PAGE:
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Roger Weller, geology instructor
by Timothy Lee
Carlsbad Cavern National Park
Basic Information & Description
Carlsbad Caverns National Park is located in the Guadalupe Mountains along the Texas/New Mexico border. The national park consists of 46,766 acres of land and includes a large cave chamber known as The Big Room, that is made up of a natural limestone chamber that is almost 4,000 feet long, 626 feet wide, and 255 feet high at its highest point. These impressive numbers consider the chamber to be the fifth largest in North America and the twenty-eighth largest in the world.
The Big Room consists of stalactites, which are types of formations that hang from the ceiling of the cave. Stalagmites, which are rock formations that occurs from the floor due to the accumulation of material deposited on the floor from ceiling drippings. Columns, which are the result of a Stalagmite and stalactite meeting together.
Soda straws, which are the formations of a hollow mineral cylindrical tube that grow where water leaches slowly through cracks in rock. A Soda Straw can eventually form into a stalactite. Draperies are thin, wavy sheets of calcite hanging downward. Helictites, which are made up of needle-form calcite and aragonite and popcorn which are clusters of nodules that grow on bedrock or the sides of other speleothems and each individual nodule can range from 5-20 mm.
Carlsbad Cavern National Park has two historic districts on the National Register of Historic Places, The Cavern Historic District and the Rattlesnake Springs Historic District and the park museum includes the park archives that contains approximately one million cultural resource artifacts that are being preserved and protected. Human activities such as prehistoric and historic American Indian occupations, European exploration and settlement, industrial exploitation, commercial and cavern accessibility development and tourism have left reminders of their presence and have contributed to the rich and diverse history of the area.
To enter The Big Room there is two options. A person may use an elevator that starts from inside the visitor center and descends 754 feet in a little over a minute to reach their destination. Or a person may choose to travel the same distance by foot using a trail system that descends downwards to the Big Room. If visitors plan on entering by foot, make a brief walk in the desert that eventually brings them to a huge opening in the plateau. They are then greeted by a zigzag pattern trail going downwards and may have an encounter with a colony of Mexican free-tail bats. The Big Room itself consists of a 1.25 mile circular path that brings the visitors to one side of the chambers and back along the other.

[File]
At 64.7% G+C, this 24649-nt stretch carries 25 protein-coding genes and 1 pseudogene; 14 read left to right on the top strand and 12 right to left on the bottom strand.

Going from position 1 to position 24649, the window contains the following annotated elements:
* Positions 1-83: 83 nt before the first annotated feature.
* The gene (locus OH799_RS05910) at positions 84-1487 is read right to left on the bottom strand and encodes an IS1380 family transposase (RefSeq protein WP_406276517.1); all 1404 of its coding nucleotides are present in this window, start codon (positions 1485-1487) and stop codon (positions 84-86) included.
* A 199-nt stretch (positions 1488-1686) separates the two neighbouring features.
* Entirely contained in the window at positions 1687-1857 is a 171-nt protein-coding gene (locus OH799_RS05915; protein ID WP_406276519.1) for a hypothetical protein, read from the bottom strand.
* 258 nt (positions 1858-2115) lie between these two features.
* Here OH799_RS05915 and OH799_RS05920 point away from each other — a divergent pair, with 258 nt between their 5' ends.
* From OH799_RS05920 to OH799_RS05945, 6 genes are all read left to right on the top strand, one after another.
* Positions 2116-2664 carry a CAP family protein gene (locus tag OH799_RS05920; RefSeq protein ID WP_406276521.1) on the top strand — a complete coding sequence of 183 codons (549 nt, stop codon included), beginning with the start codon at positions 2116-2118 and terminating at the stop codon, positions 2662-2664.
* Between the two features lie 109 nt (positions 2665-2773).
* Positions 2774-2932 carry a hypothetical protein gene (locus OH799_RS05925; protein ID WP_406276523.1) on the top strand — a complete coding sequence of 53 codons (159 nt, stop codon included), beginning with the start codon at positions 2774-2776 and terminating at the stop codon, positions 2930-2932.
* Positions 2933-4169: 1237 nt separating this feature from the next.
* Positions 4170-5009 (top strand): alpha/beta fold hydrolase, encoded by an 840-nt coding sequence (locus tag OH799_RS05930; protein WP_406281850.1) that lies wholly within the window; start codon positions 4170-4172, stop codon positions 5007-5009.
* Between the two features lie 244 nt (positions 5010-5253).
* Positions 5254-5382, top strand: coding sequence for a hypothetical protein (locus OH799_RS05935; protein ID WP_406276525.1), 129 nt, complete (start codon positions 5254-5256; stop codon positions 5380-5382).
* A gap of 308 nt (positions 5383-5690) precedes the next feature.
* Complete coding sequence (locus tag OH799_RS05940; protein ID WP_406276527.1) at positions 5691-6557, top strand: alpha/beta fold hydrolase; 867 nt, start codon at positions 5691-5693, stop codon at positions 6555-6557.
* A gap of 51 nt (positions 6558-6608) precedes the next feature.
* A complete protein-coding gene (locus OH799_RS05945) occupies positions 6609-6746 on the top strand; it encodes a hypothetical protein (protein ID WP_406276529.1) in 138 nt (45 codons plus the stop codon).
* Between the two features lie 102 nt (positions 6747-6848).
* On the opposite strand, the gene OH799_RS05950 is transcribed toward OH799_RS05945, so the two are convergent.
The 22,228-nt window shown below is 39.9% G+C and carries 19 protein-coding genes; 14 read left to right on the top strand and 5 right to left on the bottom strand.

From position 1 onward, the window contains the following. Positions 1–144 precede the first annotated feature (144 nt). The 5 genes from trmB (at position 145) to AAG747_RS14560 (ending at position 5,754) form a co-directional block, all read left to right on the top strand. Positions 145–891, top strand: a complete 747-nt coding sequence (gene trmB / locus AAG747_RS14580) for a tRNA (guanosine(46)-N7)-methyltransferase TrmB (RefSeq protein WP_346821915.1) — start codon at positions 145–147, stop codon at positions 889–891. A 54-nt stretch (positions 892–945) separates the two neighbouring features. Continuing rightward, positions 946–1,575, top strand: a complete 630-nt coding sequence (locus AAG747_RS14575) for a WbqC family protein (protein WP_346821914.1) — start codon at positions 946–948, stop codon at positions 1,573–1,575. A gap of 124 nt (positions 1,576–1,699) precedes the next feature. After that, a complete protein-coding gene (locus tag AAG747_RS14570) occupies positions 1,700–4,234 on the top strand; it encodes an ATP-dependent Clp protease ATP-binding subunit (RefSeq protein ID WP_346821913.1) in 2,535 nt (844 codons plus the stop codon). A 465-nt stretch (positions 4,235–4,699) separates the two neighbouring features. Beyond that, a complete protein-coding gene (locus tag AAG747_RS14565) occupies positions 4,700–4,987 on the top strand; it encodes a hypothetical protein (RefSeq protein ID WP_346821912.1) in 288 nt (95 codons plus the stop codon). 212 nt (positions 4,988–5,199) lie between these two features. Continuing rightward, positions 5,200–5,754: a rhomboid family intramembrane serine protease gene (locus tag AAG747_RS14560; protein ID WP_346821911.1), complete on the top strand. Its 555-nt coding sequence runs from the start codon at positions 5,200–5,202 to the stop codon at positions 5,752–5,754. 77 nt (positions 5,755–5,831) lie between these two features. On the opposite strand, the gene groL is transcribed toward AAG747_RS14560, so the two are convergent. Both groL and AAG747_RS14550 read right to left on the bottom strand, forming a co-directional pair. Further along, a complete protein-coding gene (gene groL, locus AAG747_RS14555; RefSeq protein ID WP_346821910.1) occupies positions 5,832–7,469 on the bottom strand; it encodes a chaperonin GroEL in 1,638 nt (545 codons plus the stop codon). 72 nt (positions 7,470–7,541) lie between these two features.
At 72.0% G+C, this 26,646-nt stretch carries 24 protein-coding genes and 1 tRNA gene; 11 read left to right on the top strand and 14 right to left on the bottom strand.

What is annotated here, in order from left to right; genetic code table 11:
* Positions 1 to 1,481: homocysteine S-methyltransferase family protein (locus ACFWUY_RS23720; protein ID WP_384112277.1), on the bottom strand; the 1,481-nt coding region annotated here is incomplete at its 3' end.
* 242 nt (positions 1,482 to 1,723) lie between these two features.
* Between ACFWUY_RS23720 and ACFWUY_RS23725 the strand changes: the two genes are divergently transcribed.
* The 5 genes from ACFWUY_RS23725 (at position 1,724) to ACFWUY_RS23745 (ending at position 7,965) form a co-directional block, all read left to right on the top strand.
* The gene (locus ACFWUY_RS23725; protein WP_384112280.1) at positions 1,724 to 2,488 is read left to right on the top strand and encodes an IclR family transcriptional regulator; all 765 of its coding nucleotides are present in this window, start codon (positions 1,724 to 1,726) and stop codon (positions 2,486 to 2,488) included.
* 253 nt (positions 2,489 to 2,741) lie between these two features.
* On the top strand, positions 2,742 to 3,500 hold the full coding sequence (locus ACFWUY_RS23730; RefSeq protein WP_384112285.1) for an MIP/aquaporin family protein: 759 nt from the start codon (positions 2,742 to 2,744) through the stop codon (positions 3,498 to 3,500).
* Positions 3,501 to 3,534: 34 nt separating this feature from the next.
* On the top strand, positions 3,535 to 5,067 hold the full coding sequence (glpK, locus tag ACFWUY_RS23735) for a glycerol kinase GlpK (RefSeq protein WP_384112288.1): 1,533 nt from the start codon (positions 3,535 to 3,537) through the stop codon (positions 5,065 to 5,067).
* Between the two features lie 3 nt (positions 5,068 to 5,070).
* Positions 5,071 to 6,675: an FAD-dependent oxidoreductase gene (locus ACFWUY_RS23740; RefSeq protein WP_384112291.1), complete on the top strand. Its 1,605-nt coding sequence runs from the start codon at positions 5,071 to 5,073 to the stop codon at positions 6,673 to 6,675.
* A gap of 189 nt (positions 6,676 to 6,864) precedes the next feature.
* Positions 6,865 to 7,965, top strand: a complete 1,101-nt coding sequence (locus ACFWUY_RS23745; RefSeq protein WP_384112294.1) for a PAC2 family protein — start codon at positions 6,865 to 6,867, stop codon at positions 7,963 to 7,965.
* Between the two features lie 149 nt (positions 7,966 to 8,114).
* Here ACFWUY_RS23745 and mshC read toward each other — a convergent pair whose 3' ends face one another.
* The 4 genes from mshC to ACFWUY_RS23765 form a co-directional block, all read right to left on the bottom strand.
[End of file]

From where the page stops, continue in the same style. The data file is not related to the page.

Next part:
Upon entering or exiting the Big Room, there consists of smaller scenic side-caves that are just as amazing as the Big Room itself. There are four separate chambers that are accessible from the cave near the elevator. These chambers are known as Kings Palace.
This is the deepest part of the cavern that is currently opened to the public. The Left Hand Tunnel is a lantern-lit passageway featuring fossils, cave pools and delicate speleotherms. The Lower Cave branches off the Big Room and on a vast lower level, it is considered to have just as amazing sites as the Big Room. And The Hall of the White Giant is a more remote section of the cavern that contains a huge white stalagmite. This site however requires an additional $20 person.
Things to Know & Bring
Prior to planning your trip to Carlsbad Cavern in New Mexico, visitors are required to purchase an entrance ticket. Adults over the age of 16 are required to pay $15 while children 15 and under are free. Although the National Park is located in the Chihuahuan Deseret in southeast New Mexico and temperatures can get up to in the low 100s, it is recommended that visitors bring a light jacket or sweater as the year-round temperatures in the cave is 56 degrees Fahrenheit. Flash photography in the cave is permitted as well as canes and walking sticks. However baby strollers are not permitted in the cave. During the winter (Labor Day to the day before Memorial Day) the last chance for a walk-in entry to the cave is 2:30 PM and the last elevator entry to the cave is 3:30 PM. During the summer (Memorial Day to the day before Labor Day) the last walk-in entry to the cave is 3:30 PM and the last elevator entry to the cave is 5 PM. The Visitor Center during the winter is opened every day from 8:00 AM – 5:00 PM and during the summer they are opened every day from 8:00 AM – 7:00 PM. The cave is opens 30 minutes after the visitor center and closes 30 minutes before the visitor center.
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